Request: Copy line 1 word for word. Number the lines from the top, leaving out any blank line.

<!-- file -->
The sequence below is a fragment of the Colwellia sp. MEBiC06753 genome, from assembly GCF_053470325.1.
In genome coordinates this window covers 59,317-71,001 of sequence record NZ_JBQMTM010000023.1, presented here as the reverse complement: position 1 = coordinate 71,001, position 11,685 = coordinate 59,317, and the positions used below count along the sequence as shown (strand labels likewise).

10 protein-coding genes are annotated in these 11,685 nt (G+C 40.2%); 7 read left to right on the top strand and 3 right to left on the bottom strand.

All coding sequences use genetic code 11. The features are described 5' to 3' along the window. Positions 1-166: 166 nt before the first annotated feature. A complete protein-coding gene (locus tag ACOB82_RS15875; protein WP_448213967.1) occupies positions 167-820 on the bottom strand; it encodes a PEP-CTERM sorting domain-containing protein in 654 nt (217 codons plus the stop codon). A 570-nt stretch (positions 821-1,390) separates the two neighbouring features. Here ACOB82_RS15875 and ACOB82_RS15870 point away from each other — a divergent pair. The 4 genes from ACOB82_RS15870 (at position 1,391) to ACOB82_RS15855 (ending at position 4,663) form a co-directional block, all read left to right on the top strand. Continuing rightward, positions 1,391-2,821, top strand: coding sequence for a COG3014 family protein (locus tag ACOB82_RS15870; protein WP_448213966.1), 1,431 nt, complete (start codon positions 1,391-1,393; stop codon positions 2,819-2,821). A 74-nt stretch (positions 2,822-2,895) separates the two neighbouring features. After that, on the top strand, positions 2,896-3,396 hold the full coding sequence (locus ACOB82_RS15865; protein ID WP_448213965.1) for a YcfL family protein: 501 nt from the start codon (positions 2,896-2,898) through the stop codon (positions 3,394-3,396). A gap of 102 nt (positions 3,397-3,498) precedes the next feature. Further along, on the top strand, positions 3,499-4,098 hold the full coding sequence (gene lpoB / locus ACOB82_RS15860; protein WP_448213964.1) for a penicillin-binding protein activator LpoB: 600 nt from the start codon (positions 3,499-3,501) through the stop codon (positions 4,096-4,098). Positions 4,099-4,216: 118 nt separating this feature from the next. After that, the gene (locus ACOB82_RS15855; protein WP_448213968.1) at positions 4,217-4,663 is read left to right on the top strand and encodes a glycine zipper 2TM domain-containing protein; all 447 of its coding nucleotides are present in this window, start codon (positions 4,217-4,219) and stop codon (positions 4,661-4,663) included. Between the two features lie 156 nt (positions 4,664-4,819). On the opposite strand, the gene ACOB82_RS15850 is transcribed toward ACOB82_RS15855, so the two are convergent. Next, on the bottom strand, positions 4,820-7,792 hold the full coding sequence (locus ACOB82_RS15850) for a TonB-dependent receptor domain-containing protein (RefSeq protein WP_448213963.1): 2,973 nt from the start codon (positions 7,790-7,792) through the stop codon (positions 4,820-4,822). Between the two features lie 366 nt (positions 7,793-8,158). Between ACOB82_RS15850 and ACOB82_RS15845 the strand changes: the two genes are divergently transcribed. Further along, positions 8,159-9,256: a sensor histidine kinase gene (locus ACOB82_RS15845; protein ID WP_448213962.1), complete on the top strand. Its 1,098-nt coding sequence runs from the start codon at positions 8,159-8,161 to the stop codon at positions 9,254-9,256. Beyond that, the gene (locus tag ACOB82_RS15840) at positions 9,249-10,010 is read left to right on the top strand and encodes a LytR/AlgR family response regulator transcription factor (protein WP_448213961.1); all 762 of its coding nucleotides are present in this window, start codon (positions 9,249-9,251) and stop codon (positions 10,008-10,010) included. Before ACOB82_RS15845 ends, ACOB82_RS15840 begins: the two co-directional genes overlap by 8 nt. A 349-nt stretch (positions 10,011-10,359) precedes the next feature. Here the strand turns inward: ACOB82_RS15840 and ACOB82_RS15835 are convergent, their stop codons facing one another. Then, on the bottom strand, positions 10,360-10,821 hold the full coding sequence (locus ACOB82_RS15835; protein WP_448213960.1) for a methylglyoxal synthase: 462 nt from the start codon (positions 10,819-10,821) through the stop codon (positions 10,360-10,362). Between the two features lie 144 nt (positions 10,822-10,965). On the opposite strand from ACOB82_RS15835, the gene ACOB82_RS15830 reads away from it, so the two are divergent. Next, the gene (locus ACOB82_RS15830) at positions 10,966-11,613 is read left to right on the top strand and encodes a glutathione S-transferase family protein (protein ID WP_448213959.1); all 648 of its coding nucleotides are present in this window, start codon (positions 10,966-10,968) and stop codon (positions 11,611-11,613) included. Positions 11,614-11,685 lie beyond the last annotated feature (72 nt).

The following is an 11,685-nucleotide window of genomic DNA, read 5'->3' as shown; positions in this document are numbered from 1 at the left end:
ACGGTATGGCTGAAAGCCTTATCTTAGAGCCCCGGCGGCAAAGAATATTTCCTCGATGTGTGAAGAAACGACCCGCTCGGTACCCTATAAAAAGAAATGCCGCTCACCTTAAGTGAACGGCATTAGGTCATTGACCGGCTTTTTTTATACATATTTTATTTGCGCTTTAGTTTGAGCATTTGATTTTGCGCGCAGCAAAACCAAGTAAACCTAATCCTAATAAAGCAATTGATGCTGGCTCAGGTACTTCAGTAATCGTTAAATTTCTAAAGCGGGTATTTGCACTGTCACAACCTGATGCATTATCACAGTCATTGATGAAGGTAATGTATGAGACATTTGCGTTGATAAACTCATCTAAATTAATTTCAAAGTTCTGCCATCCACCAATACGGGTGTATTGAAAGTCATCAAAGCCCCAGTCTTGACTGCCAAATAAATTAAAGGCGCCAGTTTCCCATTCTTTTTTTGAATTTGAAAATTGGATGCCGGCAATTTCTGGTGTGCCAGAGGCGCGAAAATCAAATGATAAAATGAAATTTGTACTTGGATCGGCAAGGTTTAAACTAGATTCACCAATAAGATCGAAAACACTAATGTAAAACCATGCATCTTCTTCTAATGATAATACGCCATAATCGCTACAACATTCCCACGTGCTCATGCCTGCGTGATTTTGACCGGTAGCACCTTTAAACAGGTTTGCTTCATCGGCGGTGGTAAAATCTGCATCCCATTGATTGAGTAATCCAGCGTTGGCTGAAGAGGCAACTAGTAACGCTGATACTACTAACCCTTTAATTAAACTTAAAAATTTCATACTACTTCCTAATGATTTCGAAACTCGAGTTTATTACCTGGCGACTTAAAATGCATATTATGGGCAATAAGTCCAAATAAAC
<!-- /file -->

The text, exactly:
The sequence below is a fragment of the Colwellia sp. MEBiC06753 genome, from assembly GCF_053470325.1.